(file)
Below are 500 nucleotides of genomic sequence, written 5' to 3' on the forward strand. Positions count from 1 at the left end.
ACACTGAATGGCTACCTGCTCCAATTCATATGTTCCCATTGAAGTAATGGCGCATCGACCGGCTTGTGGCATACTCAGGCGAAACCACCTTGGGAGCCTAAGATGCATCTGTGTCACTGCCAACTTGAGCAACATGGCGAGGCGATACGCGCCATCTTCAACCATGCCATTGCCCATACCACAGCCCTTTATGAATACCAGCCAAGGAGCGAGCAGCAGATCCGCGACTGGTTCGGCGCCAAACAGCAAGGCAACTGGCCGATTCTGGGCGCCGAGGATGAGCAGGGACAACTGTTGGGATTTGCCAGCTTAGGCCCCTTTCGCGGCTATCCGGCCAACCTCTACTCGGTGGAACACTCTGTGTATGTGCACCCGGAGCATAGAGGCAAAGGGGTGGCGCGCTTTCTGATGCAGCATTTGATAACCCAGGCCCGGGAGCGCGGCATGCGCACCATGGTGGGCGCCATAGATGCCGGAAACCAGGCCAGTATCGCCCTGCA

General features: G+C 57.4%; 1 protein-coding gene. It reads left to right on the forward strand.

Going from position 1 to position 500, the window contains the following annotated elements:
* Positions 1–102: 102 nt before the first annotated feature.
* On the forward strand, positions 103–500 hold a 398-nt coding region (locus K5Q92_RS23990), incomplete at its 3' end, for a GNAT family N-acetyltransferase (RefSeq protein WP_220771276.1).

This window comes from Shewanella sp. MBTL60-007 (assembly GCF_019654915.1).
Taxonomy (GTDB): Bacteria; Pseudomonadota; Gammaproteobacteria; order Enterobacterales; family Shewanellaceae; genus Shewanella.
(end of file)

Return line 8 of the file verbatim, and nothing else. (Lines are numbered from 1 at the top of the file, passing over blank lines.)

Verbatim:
Taxonomy (GTDB): Bacteria; Pseudomonadota; Gammaproteobacteria; order Enterobacterales; family Shewanellaceae; genus Shewanella.